iran saudiBut Rouhani’s foreign policy, however benign as it might seem, doesn’t exist in a vacuum and what could have had a simple and happy ending turned into another nightmare: The nuclear negotiations reshuffled the definitions of allies and enemies and the long and winding road to the JCPoA raised suspicions, accusations and questions regarding the true motives of the parties involved. Meanwhile, the Saudis were significantly left out of the talks while Tehran’s ongoing efforts to export the revolution to Syria, Iraq and Yemen took on a military nature through the raging civil wars in Syria and in Yemen as well as the fight against ISIS in Syria and in Iraq.

Syria and Yemen are vaguely mirror situations for Tehran and Riyadh: In Syria, Tehran supports and fights for the Assad government against the Syrian rebels who want to oust him and who are supported by Riyadh. In Yemen, Riyadh supports and fights for the Mansur Hadi government against the Houthi rebels who are supported by Tehran and succeeded in ousting him out temporarily until Riyadh retaliated. Although Tehran and Riyadh have not yet met each other on the battlefield, they are getting dangerously to doing so through their proxy wars (Riyadh supplies weapons to Syrian rebels fighting Hezbollah and Iranian troops in Syria, while Tehran trained and supplies Houthis fighting Saudis in Yemen) and taunting explosive rhetoric emanating from both sides.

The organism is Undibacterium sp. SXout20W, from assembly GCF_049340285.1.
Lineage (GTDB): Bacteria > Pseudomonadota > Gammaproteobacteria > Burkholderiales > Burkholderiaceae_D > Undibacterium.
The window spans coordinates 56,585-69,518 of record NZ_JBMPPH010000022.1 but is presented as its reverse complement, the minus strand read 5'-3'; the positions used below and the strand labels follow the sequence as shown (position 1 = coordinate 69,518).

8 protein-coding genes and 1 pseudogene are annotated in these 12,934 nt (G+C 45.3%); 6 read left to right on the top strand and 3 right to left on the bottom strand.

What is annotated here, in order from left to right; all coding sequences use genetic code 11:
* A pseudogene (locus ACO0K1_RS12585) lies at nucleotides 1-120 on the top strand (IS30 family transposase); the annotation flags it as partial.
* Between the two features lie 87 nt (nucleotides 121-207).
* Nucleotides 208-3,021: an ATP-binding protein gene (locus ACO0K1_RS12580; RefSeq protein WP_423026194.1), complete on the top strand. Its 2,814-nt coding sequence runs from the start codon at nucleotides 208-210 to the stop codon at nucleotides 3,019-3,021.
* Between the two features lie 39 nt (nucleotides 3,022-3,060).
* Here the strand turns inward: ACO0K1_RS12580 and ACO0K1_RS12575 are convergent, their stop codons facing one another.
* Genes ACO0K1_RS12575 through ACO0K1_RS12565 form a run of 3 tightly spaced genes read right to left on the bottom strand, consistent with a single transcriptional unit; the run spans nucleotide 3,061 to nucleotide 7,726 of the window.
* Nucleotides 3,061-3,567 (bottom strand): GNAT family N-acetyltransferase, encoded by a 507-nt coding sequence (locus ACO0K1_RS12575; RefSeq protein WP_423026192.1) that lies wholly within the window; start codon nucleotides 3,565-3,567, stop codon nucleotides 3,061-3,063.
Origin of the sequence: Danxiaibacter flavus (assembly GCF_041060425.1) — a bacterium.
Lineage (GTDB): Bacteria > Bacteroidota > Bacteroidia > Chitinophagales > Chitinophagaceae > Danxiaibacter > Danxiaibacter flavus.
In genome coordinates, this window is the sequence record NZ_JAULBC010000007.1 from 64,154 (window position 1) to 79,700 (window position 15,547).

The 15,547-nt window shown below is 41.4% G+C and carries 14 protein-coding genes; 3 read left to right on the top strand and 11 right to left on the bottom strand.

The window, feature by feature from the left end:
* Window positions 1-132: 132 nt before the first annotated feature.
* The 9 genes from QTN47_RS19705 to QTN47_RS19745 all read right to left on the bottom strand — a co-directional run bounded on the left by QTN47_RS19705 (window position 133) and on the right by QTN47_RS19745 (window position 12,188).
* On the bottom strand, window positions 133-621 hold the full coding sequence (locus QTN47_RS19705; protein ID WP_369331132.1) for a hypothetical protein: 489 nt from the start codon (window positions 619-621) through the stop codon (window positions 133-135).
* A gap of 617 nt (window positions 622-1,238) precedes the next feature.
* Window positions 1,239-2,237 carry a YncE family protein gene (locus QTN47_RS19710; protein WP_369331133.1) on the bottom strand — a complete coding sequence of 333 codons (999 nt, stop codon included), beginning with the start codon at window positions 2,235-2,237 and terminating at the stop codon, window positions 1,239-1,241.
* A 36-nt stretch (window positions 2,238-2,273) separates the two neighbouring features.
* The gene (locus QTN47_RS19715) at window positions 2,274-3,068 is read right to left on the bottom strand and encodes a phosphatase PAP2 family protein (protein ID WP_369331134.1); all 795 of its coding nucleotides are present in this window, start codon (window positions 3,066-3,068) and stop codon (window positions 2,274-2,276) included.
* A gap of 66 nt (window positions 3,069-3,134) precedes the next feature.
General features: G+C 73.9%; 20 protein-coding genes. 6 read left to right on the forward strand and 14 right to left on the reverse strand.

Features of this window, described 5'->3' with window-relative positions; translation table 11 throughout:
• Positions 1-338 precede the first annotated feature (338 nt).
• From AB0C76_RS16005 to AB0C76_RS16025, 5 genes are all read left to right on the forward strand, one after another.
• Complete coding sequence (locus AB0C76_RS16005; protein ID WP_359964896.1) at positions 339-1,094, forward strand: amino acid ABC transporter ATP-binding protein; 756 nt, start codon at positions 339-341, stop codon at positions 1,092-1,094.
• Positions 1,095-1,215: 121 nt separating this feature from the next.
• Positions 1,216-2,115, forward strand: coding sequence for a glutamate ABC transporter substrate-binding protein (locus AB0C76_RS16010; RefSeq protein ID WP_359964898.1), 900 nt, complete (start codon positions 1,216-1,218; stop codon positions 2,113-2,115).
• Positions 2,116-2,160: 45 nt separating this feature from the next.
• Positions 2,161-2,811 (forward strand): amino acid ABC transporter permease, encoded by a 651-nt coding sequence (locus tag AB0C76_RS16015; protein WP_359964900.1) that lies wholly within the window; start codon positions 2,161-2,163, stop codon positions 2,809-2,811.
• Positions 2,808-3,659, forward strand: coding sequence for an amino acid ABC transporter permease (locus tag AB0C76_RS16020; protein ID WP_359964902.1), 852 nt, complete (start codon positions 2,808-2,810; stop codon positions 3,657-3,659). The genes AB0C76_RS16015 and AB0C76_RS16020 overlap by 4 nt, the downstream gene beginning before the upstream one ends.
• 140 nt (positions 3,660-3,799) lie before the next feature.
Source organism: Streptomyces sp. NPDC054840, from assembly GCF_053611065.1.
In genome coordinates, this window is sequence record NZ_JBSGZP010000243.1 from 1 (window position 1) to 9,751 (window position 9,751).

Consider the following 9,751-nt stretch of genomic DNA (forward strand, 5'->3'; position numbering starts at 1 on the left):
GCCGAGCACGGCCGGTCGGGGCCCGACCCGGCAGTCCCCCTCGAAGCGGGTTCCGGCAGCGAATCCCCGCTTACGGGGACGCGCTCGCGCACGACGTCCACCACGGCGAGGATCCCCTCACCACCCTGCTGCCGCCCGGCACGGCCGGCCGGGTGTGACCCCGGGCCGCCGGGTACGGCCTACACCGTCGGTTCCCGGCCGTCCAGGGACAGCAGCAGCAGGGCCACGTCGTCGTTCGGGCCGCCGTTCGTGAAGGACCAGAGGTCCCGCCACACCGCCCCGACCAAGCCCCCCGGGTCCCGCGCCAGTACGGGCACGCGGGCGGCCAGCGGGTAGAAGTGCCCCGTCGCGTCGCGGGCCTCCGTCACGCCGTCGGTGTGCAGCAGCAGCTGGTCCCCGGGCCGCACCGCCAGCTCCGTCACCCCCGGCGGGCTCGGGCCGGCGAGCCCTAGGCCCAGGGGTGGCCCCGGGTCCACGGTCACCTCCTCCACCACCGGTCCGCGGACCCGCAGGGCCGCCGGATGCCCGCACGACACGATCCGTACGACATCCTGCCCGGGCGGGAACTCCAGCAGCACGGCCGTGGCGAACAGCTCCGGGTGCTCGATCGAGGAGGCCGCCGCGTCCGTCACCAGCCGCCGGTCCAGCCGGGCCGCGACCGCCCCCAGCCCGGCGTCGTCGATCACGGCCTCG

Every move by either Tehran or Riyadh is scrutinized by the other side in an effort to find a point of weakness or a point of aggression to merit a new verbal volley: The Saudi bombing in Yemen, the death of an Iranian general in Syria, the Iranian support to Syria, the pilgrim tragedy in Saudi Arabia, the Tehran-backed terrorist cells in Bahrain…all feed the animosity between the two nations.

A Global Rivalry